How Challenges Complements Success

In the chapters before 1 Samuel 26, we can find how David was the favorite among the people. But in this chapter, we will find that one cannot please everybody. The "people of Ziph" are among David's haters (1 Samuel 26:1). These are the people who told Saul, where David was hiding.

Not only that, when Saul found out where David was, he assembled three thousand men just to hunt for him. Saul is very determined to take David out. Imagine yourself being hunted by three thousand men. It's like John Wick without guns.

We can see here that success does not come along easily. Most of the time, we have to go through difficulties in order to get to the place where we find real success. Challenges always come with success. Clearly, God did not promise a trouble-free life but a victorious one. Victory does not mean going through it all without a fight.

Success and Our Choices

Success always involves character. That is why the word "success" also means "behaving wisely" in the Bible and particularly in the Hebrew culture. Success is not just achieving something we aim for but also how we behave when the goal is within our grasp. The choices we make reveal our real character. Our character determines our attitude to and with success.

In the sixth to thirteenth verse of First Samuel 26, we will find David in the brink of achieving victory over Saul. The death of Saul means David's kingship. It was David's golden opportunity to end all his troubles in just one strike. Besides, it is not David himself who would do the killing but one of his men who volunteered, exempting David from personal blame. He was literally staring at Saul as he sleeps. Imagine yourself staring at the person who is causing you misery as he sleeps. Can you bear staying there without doing something crazy?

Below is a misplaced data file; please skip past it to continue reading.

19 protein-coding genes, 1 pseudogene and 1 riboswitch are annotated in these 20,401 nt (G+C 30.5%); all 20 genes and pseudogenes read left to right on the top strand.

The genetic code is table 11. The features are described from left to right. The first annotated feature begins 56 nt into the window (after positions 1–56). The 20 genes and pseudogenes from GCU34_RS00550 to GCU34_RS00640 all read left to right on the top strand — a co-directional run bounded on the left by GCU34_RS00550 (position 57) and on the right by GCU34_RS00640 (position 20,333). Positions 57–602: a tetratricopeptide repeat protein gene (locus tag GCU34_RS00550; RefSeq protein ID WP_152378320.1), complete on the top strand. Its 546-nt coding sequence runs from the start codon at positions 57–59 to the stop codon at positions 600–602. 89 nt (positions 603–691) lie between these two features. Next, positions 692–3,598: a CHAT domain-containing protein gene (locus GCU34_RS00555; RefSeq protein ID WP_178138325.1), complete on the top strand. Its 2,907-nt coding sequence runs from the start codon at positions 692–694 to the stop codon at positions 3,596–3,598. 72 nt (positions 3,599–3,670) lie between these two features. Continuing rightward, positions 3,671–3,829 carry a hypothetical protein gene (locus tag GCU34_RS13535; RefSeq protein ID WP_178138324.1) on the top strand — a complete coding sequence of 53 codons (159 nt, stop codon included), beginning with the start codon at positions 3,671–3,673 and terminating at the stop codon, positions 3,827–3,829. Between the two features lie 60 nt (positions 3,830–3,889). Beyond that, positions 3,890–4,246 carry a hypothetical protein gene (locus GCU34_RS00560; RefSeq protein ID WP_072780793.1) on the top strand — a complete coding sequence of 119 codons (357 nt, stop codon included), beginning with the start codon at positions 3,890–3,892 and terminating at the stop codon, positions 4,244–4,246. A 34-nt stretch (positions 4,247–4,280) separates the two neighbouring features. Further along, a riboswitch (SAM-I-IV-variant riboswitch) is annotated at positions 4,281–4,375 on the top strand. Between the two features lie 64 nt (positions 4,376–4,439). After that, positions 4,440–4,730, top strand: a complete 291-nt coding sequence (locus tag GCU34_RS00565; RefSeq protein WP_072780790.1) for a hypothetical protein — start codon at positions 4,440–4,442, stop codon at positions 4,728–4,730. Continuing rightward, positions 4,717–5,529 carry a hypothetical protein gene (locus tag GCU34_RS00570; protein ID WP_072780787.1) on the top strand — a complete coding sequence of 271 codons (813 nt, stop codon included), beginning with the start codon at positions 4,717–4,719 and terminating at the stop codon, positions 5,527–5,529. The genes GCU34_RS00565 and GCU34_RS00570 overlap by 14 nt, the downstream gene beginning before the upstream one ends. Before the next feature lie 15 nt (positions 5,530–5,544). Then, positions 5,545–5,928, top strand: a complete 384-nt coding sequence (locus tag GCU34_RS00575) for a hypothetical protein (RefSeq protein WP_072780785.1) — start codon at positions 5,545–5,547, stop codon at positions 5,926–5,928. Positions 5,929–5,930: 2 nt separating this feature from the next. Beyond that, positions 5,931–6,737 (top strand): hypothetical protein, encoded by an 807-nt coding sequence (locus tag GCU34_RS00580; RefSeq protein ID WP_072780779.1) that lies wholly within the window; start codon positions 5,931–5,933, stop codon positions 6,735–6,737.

But here we find David's humble and loyal character. He would not have the king, his persecutor. His words to Saul and his men was: "The LORD rewards us for the things we do right and for our loyalty to Him" (1 Samuel 26:23 NCV). Success requires hard choices. David chose God's reward over his personal agenda.

Take No Shortcuts to Success

Sometimes we want to take matters quickly in our own hands. Most of the time, we end in failure. There are no shortcuts to success. If there is, it is cheating. We must learn to face and accept challenges no matter how difficult they are. We must choose to do what is right and not what brings us temporary pleasures.

Our journey to success takes every step no matter how small they are. We do not have to take a shortcut. David traveled through all the hard road he has to take. Through that road, God forged him to be a man of character.

References

Clear, J. (2018, July 13). The Marshmallow Experiment and the Power of Delayed Gratification. Retrieved May 27, 2019.

Delayed gratification. (2019). Retrieved from https://en.wikipedia.org/wiki/Delayed_gratification. Retrieved May 27, 2019.

© 2019 Red Fernan

Comments

Red Fernan (author) from Philippines on May 28, 2019:

@ Denise: Thank you for the kind comments!

Denise McGill from Fresno CA on May 28, 2019:

These are great points. David is one of my favorites and it has always been interesting to me that the "man after God's own heart" is the same man who had to wait many years (decades I think) to see the promises fulfilled. And his faith didn't seem to waiver even when he was hiding in caves from those who sought to kill him. Good things to think about. Reminders that delayed gratification is worth while.

Blessings,

Denise